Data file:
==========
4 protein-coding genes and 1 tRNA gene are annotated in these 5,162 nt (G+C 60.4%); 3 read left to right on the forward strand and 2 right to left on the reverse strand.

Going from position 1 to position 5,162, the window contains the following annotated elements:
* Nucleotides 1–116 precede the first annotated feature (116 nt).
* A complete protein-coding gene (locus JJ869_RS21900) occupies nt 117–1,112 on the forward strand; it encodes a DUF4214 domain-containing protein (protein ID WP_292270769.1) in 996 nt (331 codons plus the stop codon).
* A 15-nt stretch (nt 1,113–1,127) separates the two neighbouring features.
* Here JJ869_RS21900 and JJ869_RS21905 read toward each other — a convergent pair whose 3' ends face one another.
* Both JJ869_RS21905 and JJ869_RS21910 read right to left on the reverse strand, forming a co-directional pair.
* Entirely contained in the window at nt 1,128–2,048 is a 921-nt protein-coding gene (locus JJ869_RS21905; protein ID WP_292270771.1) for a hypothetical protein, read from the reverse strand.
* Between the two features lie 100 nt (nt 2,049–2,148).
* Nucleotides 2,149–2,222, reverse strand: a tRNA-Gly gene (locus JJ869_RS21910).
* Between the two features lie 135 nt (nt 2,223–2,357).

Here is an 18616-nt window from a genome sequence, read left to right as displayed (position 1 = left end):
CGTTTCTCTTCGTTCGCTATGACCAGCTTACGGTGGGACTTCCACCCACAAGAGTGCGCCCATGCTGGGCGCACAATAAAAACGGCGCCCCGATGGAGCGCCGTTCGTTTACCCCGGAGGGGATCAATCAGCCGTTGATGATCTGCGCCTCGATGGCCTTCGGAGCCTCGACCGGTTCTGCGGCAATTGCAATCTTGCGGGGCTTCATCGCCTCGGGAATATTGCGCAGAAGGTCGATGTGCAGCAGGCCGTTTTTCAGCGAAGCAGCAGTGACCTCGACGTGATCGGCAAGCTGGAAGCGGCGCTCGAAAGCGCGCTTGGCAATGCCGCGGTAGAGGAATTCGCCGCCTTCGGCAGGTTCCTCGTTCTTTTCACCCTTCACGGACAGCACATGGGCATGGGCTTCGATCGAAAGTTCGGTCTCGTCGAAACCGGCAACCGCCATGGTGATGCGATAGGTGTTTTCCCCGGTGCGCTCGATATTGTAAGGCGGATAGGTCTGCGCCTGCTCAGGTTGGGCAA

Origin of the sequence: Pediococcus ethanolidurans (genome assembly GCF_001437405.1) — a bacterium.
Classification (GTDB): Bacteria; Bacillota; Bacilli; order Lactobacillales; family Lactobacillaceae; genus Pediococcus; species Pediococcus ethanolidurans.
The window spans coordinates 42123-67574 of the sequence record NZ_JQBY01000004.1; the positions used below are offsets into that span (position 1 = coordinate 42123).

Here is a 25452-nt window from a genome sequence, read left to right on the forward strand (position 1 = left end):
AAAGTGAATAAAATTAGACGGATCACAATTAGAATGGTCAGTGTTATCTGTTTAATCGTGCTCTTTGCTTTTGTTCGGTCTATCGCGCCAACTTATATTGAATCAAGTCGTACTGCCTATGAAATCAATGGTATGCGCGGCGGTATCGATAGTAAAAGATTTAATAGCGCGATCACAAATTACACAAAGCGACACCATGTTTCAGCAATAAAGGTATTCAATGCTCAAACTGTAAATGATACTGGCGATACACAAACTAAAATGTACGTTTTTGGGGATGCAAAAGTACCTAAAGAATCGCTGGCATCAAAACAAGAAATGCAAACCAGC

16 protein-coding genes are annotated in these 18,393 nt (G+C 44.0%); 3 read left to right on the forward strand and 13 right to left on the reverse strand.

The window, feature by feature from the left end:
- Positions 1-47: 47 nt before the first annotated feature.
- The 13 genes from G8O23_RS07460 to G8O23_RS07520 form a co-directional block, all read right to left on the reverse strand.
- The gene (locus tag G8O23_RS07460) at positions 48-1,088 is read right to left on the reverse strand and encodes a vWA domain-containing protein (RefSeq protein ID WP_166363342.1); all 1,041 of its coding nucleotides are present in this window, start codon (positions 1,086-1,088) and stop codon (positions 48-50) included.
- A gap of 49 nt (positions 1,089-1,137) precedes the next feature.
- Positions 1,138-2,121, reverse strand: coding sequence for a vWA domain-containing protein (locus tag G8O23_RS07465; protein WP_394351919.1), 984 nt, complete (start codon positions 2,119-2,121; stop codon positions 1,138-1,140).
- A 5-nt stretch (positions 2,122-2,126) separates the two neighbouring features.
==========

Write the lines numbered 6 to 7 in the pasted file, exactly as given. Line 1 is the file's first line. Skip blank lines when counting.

* Here JJ869_RS21900 and JJ869_RS21905 read toward each other — a convergent pair whose 3' ends face one another.
* Both JJ869_RS21905 and JJ869_RS21910 read right to left on the reverse strand, forming a co-directional pair.